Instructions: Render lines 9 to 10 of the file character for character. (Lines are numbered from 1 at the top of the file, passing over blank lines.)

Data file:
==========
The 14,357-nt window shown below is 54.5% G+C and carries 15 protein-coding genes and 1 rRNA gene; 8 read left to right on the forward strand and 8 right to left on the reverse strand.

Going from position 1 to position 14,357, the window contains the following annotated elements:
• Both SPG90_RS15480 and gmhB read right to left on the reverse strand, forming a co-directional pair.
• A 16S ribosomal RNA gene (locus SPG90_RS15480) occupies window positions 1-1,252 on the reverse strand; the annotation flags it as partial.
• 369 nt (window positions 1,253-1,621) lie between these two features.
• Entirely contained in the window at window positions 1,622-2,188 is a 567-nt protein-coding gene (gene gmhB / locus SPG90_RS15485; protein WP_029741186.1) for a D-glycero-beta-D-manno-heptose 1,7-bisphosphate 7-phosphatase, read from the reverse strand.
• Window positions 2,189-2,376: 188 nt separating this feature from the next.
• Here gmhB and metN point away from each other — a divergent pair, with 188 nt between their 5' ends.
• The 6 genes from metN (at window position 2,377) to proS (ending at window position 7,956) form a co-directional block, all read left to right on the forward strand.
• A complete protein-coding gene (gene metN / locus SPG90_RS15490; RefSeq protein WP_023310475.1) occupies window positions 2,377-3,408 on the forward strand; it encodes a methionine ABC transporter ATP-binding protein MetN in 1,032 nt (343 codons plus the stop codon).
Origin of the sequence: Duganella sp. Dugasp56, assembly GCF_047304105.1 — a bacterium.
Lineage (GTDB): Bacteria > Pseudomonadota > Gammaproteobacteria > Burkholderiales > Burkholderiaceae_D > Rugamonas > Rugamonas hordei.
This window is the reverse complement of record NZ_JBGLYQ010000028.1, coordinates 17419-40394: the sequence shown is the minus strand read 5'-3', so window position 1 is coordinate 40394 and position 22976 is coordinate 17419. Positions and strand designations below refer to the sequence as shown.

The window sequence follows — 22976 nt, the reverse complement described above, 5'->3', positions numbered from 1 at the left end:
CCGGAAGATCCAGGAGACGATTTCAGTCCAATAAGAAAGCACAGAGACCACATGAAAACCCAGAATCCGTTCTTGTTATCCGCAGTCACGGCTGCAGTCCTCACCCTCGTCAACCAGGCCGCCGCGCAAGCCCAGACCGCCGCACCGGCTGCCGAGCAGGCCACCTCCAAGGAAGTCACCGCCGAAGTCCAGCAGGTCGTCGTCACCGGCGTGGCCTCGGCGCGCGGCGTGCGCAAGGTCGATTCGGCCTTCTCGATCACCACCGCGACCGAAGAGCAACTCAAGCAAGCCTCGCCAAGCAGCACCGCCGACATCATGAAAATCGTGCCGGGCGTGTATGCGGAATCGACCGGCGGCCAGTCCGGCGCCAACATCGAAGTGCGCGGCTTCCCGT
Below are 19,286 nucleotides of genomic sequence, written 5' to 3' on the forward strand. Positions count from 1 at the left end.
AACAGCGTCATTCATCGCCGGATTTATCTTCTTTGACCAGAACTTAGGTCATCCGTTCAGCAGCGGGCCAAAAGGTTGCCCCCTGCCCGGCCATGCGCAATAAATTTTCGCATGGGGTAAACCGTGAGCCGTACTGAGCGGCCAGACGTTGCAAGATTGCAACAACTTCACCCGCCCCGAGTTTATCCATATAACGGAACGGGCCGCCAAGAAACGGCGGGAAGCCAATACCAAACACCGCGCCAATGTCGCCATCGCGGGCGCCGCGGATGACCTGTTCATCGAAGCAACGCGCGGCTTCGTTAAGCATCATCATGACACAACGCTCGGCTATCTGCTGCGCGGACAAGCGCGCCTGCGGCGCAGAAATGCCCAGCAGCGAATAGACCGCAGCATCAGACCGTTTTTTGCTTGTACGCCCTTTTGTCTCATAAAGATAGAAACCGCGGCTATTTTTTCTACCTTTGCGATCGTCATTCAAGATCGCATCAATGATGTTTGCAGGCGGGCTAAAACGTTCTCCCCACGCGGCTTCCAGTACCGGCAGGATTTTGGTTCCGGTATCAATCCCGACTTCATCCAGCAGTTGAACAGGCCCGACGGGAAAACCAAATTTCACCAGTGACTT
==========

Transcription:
• The 6 genes from metN (at window position 2,377) to proS (ending at window position 7,956) form a co-directional block, all read left to right on the forward strand.
• A complete protein-coding gene (gene metN / locus SPG90_RS15490; RefSeq protein WP_023310475.1) occupies window positions 2,377-3,408 on the forward strand; it encodes a methionine ABC transporter ATP-binding protein MetN in 1,032 nt (343 codons plus the stop codon).